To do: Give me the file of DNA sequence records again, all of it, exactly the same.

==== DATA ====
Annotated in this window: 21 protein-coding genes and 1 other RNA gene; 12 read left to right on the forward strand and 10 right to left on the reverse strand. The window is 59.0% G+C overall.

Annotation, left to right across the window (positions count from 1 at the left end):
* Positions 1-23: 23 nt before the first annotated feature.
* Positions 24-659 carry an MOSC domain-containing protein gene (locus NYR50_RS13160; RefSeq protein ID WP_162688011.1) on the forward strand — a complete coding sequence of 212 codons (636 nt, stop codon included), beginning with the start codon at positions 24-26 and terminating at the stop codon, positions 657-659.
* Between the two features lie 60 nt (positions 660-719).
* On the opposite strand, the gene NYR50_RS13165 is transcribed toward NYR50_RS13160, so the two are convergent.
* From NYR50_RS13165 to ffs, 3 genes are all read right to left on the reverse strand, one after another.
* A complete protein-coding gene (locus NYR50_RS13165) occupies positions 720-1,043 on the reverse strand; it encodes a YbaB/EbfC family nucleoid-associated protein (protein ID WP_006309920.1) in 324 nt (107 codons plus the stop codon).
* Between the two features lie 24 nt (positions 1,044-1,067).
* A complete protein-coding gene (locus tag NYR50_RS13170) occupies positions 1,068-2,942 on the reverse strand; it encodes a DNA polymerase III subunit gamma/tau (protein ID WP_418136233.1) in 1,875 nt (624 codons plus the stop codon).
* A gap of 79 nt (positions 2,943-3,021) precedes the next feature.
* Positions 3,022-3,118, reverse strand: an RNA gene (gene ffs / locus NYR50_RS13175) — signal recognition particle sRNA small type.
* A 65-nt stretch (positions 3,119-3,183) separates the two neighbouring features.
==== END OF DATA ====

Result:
Annotated in this window: 21 protein-coding genes and 1 other RNA gene; 12 read left to right on the forward strand and 10 right to left on the reverse strand. The window is 59.0% G+C overall.

Annotation, left to right across the window (positions count from 1 at the left end):
* Positions 1-23: 23 nt before the first annotated feature.
* Positions 24-659 carry an MOSC domain-containing protein gene (locus NYR50_RS13160; RefSeq protein ID WP_162688011.1) on the forward strand — a complete coding sequence of 212 codons (636 nt, stop codon included), beginning with the start codon at positions 24-26 and terminating at the stop codon, positions 657-659.
* Between the two features lie 60 nt (positions 660-719).
* On the opposite strand, the gene NYR50_RS13165 is transcribed toward NYR50_RS13160, so the two are convergent.
* From NYR50_RS13165 to ffs, 3 genes are all read right to left on the reverse strand, one after another.
* A complete protein-coding gene (locus NYR50_RS13165) occupies positions 720-1,043 on the reverse strand; it encodes a YbaB/EbfC family nucleoid-associated protein (protein ID WP_006309920.1) in 324 nt (107 codons plus the stop codon).
* Between the two features lie 24 nt (positions 1,044-1,067).
* A complete protein-coding gene (locus tag NYR50_RS13170) occupies positions 1,068-2,942 on the reverse strand; it encodes a DNA polymerase III subunit gamma/tau (protein ID WP_418136233.1) in 1,875 nt (624 codons plus the stop codon).
* A gap of 79 nt (positions 2,943-3,021) precedes the next feature.
* Positions 3,022-3,118, reverse strand: an RNA gene (gene ffs / locus NYR50_RS13175) — signal recognition particle sRNA small type.
* A 65-nt stretch (positions 3,119-3,183) separates the two neighbouring features.